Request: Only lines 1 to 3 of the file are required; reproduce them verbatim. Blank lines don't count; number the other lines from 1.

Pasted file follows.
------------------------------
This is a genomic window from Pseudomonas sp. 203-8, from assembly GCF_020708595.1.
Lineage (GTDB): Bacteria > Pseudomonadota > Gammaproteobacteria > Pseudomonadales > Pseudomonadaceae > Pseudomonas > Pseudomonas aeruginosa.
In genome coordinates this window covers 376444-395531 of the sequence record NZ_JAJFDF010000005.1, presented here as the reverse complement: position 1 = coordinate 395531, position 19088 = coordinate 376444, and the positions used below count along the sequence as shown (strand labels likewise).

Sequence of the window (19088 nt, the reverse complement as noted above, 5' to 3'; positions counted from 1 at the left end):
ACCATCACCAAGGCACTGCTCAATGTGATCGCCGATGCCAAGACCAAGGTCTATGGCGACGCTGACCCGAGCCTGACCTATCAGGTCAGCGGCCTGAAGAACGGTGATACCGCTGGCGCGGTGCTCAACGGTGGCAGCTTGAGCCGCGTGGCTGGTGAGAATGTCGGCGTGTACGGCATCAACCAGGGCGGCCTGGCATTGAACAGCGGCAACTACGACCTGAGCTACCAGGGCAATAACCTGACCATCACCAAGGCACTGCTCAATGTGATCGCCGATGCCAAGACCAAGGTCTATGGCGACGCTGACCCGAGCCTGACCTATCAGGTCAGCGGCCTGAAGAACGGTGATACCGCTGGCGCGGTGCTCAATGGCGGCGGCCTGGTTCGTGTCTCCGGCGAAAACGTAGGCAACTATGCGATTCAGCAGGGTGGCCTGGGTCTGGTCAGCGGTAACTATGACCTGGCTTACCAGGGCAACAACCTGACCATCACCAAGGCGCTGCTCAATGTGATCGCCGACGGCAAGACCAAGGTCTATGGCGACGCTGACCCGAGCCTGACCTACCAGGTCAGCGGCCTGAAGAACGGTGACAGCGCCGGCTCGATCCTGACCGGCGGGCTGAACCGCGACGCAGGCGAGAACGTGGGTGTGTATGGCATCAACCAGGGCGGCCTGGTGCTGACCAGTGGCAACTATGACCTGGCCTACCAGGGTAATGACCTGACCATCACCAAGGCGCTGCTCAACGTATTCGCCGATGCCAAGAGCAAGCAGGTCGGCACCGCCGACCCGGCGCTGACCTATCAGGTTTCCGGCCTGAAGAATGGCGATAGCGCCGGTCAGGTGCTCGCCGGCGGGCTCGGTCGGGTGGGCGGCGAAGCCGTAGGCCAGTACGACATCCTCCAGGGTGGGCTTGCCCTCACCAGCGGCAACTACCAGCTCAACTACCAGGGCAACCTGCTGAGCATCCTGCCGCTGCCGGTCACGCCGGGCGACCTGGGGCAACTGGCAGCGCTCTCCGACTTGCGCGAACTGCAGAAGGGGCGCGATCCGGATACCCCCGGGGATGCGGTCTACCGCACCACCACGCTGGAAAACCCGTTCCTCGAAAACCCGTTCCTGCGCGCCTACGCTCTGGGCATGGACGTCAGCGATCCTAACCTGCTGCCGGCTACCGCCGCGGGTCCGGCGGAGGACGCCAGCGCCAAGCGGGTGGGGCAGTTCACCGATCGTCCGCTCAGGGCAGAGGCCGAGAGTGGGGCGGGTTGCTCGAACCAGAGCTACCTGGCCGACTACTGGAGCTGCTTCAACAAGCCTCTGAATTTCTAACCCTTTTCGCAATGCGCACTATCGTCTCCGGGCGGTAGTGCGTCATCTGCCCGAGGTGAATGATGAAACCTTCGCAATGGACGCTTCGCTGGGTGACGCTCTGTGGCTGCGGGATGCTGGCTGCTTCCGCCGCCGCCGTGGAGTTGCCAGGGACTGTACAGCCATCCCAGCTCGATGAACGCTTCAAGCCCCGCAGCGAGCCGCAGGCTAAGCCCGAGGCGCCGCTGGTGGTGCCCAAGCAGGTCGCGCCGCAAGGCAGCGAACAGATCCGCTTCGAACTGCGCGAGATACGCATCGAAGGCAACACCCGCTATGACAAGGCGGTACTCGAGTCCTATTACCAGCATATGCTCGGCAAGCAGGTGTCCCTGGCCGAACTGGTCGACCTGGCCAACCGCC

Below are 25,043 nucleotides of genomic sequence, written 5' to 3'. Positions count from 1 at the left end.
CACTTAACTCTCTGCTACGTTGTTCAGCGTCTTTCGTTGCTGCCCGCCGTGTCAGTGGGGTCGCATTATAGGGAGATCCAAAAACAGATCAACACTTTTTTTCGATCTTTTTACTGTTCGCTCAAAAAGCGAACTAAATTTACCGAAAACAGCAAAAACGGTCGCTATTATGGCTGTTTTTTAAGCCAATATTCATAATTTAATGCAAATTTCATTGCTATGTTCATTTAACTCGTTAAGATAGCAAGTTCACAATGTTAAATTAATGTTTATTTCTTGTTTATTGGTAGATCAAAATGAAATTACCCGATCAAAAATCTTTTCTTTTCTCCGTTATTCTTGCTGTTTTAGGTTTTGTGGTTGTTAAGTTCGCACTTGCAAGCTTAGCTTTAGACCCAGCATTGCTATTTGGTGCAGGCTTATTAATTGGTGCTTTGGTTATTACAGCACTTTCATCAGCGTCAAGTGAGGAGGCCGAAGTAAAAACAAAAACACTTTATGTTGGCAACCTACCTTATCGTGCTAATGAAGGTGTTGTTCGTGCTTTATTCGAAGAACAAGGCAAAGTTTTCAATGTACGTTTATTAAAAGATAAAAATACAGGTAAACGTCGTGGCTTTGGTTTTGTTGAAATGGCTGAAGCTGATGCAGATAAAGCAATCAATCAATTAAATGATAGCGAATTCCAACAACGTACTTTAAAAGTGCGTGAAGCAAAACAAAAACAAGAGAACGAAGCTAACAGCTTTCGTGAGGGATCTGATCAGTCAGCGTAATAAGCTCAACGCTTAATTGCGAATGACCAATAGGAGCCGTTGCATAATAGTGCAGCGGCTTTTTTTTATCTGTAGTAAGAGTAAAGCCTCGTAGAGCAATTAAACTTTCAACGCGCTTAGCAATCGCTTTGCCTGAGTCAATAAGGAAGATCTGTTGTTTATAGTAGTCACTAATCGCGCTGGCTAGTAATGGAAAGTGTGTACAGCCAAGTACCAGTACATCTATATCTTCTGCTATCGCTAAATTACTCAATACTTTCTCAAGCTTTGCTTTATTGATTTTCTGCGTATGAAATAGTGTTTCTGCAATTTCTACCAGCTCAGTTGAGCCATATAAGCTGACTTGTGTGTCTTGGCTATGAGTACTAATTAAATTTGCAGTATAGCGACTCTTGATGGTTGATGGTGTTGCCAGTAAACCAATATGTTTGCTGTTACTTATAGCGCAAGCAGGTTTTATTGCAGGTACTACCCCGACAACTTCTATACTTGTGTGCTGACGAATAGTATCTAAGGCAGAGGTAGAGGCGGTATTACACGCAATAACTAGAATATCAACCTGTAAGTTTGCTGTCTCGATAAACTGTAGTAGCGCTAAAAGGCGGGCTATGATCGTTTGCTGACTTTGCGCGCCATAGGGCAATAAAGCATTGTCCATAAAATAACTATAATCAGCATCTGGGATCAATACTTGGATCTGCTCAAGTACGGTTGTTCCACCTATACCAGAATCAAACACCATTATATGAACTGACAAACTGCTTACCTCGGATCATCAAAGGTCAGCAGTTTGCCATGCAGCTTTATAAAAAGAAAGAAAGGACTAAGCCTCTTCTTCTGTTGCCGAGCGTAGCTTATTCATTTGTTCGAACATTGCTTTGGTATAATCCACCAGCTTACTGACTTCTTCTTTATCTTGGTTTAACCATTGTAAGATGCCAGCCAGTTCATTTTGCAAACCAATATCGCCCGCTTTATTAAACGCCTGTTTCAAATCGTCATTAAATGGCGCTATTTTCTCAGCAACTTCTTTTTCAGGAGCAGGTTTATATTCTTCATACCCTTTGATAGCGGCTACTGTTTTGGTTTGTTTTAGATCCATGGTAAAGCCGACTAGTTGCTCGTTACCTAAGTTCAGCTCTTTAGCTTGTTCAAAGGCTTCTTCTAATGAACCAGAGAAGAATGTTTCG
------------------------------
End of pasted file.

This is a genomic window from Pseudomonas sp. 203-8, from assembly GCF_020708595.1.
Lineage (GTDB): Bacteria > Pseudomonadota > Gammaproteobacteria > Pseudomonadales > Pseudomonadaceae > Pseudomonas > Pseudomonas aeruginosa.
In genome coordinates this window covers 376444-395531 of the sequence record NZ_JAJFDF010000005.1, presented here as the reverse complement: position 1 = coordinate 395531, position 19088 = coordinate 376444, and the positions used below count along the sequence as shown (strand labels likewise).